- Measures aimed at four Chinese nationals and one entity
- Beijing denies that any personal freedoms have been restricted
The European Union signed off on a slate of punitive measures over human rights abuses including sanctions aimed at China.
“The violations targeted today include the large-scale arbitrary detentions of, in particular, Uyghurs in Xinjiang in China,” according to an EU statement on Monday. “The sanctions signal the EU’s strong determination to stand up for human rights and to take tangible action against those responsible for violations and abuses.”
The EU move to sanction the officials is likely to be mostly symbolic. While the U.S. has imposed sanctions on a number of Communist Party officials -- including two Politburo members -- the measures haven’t impacted China’s economy or changed its behavior.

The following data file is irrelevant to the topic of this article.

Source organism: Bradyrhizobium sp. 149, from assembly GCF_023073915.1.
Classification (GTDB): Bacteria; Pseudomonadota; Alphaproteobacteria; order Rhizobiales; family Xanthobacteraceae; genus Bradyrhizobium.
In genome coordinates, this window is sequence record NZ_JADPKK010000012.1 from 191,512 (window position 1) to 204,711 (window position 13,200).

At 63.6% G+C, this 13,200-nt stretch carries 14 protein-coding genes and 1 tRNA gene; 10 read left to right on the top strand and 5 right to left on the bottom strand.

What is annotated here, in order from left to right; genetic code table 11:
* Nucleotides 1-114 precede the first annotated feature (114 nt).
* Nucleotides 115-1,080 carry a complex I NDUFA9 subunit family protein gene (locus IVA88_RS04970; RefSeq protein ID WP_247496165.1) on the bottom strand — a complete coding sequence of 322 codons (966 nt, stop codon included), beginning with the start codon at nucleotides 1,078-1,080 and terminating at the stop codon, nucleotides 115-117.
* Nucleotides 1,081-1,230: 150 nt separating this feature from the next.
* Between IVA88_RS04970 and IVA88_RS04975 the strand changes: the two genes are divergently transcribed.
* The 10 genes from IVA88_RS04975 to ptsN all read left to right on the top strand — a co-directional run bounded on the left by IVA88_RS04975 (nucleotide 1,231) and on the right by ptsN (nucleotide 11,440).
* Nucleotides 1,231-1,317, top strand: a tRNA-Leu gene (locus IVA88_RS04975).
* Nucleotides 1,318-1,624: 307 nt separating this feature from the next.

The measures are aimed at four Chinese nationals and one entity, according to the regulations posted in the EU’s official journal. The broader sanctions would also target violations in Libya, Russia and Eritrea.
The EU action is part of a new human rights violation regime targeting abuses in different countries and regions. The new sanctions will affect 11 individuals and four entities. The bloc first used this approach against Russia earlier this year over the jailing of opposition leader Alexey Navalny.
Last week, China’s ambassador to the EU warned the bloc not to interfere in its national security affairs, saying sanctions could fuel a confrontation. Beijing has denied that any personal freedoms have been restricted and has touted the benefits to people living in the region.